"They are talking to a lot of schools but some of the schools won't call back. The Ivy League doesn't give scholarships, so you can forget them. The Big Ten (Conference) is a block vote. And we've found out that some people in the NCAA have been calling some of the conference commissioners telling them to put the word out that they don't want this override to pass. The NCAA doesn't want this to happen. They don't want to deal with this any more."
What kind of personal responses have you received about the letter?
"Great! I've had over 100 emails (via his secretary) from coaches and parents of kids throughout the country. They email a thank you for writing the letter. I would have 25 to 30 times more than that, but I don't have (a personal) email (address). They find April's (the baseball secretary) email address. And I have constant calls, some from coaches. I'm hearing from faculty reps across the country that are really concerned. They are the student-athletes' voice. It's what keeps me going."
Have you had any negative feedback?
"Of the 1,421 letters that I sent out, only one person has made a negative comment, but he didn't say what I was wrote was inaccurate. Now, whether they agree with me, that's another story. If they are the (NCAA) Baseball Enhancement Group, (I believe) they agree with me, but they can't say it because they are the ones who are punishing us. They were told by Miles Brand to punish those kids and coaches for bad APR. But they didn't give it time, they rushed to judgement.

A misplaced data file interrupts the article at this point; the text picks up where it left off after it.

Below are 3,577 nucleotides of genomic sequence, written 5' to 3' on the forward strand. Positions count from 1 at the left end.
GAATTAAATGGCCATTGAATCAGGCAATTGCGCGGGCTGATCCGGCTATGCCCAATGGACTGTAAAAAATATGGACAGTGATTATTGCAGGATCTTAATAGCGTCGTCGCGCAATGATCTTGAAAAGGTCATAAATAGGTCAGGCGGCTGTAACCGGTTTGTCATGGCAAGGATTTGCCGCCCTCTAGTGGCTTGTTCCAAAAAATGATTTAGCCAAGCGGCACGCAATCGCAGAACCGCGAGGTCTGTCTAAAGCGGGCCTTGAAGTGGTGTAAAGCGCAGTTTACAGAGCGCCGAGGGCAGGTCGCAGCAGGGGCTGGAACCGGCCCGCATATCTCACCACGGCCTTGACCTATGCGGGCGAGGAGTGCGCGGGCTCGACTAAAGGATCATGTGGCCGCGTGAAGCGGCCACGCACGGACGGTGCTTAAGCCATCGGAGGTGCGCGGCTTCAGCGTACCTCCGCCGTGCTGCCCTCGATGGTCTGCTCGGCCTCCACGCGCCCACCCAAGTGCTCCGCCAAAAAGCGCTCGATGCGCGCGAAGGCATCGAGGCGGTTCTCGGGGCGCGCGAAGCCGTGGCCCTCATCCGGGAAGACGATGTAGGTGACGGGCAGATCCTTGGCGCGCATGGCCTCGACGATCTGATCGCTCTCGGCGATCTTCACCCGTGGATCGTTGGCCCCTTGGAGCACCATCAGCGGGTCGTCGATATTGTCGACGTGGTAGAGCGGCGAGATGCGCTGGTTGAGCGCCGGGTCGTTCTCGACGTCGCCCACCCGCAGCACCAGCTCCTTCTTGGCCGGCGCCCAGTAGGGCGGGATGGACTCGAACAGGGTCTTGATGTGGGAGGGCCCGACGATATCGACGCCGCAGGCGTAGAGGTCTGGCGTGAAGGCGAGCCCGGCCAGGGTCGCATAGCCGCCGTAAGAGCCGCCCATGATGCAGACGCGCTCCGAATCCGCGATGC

If they hadn't rushed to judgement, what do you think would have happened as far as the APR is concerned?
"These coaches who were bringing in kids left and right and hurting our APR, the APR will stop that a little bit because those coaches will be penalized if you give it time."
Due to the time the project is taking, do you feel you are hurting your own program?
"I asked our coaches and our players if I have taken away from our practices. I even presented it to the parents. That's why I have to work even longer hours. Normally, my daily schedule this time of year is to get out of the office by midnight. Now, sometimes I don't get out until 1:30 to 2:30 in the morning. And I get here about 15 minutes before 8."
What happens if you don't get the rules rescinded?
"Kids in baseball are hurt. If we don't get it changed, then I will have to start dumping kids left and right. Kids that want to be here won't be able to come here. Our future walk-on program will be over. And the small scholarship kids won't be around any longer either. Plus, the guys who have injuries will be told to leave because you can't chance it. That will happen all across the country.
"And now, for the first time, presidents and athletic directors will start receiving nasty letters from parents about the mean baseball coaches. The coaches will all of sudden be on the bubble. Presidents will think 'I'm gotten four letters the last three months about this coach. So, I think we will go ahead and make that decision about him'.
"The bottom line is this is not a student-welfare or coach-welfare isssue."
Gene Swindoll is the publisher of the Dawgs' Bite, Powered by GenesPage.com website, the source for Mississippi State sports on the Scout.com sports network. You can contact him by emailing email@example.com.